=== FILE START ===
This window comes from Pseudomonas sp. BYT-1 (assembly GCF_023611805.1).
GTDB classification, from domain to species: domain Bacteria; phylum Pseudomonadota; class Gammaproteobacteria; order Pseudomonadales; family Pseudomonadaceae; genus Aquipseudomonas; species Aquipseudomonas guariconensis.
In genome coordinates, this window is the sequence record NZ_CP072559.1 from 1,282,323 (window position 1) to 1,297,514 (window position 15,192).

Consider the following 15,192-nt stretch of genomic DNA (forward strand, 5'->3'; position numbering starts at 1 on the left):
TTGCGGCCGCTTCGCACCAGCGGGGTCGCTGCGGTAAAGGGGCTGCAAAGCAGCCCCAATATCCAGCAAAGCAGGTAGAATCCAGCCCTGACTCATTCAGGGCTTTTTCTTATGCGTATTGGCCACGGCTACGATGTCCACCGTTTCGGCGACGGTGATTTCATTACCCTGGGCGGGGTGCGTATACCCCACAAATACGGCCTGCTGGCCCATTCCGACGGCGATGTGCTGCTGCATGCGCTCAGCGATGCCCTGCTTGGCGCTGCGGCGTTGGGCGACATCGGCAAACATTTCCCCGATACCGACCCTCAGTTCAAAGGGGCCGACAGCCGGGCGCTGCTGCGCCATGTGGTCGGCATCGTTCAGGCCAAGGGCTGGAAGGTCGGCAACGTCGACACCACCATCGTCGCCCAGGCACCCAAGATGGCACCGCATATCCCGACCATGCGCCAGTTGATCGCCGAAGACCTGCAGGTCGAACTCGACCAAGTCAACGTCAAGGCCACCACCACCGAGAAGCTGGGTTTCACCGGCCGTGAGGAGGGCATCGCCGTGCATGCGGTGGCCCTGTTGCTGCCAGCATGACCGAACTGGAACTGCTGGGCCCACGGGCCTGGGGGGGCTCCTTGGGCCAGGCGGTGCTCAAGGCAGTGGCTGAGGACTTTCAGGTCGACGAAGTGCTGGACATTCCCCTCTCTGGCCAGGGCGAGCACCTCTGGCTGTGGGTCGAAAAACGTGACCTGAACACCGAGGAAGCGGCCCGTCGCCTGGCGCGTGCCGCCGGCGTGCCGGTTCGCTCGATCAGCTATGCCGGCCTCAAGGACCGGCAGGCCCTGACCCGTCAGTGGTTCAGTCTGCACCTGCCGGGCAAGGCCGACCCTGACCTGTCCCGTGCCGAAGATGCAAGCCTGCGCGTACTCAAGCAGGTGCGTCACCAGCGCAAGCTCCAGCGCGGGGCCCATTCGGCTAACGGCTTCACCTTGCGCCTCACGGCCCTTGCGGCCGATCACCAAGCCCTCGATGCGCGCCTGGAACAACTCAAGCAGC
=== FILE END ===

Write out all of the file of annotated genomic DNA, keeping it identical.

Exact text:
This window comes from Pseudomonas sp. BYT-1 (assembly GCF_023611805.1).
GTDB classification, from domain to species: domain Bacteria; phylum Pseudomonadota; class Gammaproteobacteria; order Pseudomonadales; family Pseudomonadaceae; genus Aquipseudomonas; species Aquipseudomonas guariconensis.
In genome coordinates, this window is the sequence record NZ_CP072559.1 from 1,282,323 (window position 1) to 1,297,514 (window position 15,192).

Consider the following 15,192-nt stretch of genomic DNA (forward strand, 5'->3'; position numbering starts at 1 on the left):
TTGCGGCCGCTTCGCACCAGCGGGGTCGCTGCGGTAAAGGGGCTGCAAAGCAGCCCCAATATCCAGCAAAGCAGGTAGAATCCAGCCCTGACTCATTCAGGGCTTTTTCTTATGCGTATTGGCCACGGCTACGATGTCCACCGTTTCGGCGACGGTGATTTCATTACCCTGGGCGGGGTGCGTATACCCCACAAATACGGCCTGCTGGCCCATTCCGACGGCGATGTGCTGCTGCATGCGCTCAGCGATGCCCTGCTTGGCGCTGCGGCGTTGGGCGACATCGGCAAACATTTCCCCGATACCGACCCTCAGTTCAAAGGGGCCGACAGCCGGGCGCTGCTGCGCCATGTGGTCGGCATCGTTCAGGCCAAGGGCTGGAAGGTCGGCAACGTCGACACCACCATCGTCGCCCAGGCACCCAAGATGGCACCGCATATCCCGACCATGCGCCAGTTGATCGCCGAAGACCTGCAGGTCGAACTCGACCAAGTCAACGTCAAGGCCACCACCACCGAGAAGCTGGGTTTCACCGGCCGTGAGGAGGGCATCGCCGTGCATGCGGTGGCCCTGTTGCTGCCAGCATGACCGAACTGGAACTGCTGGGCCCACGGGCCTGGGGGGGCTCCTTGGGCCAGGCGGTGCTCAAGGCAGTGGCTGAGGACTTTCAGGTCGACGAAGTGCTGGACATTCCCCTCTCTGGCCAGGGCGAGCACCTCTGGCTGTGGGTCGAAAAACGTGACCTGAACACCGAGGAAGCGGCCCGTCGCCTGGCGCGTGCCGCCGGCGTGCCGGTTCGCTCGATCAGCTATGCCGGCCTCAAGGACCGGCAGGCCCTGACCCGTCAGTGGTTCAGTCTGCACCTGCCGGGCAAGGCCGACCCTGACCTGTCCCGTGCCGAAGATGCAAGCCTGCGCGTACTCAAGCAGGTGCGTCACCAGCGCAAGCTCCAGCGCGGGGCCCATTCGGCTAACGGCTTCACCTTGCGCCTCACGGCCCTTGCGGCCGATCACCAAGCCCTCGATGCGCGCCTGGAACAACTCAAGCAGC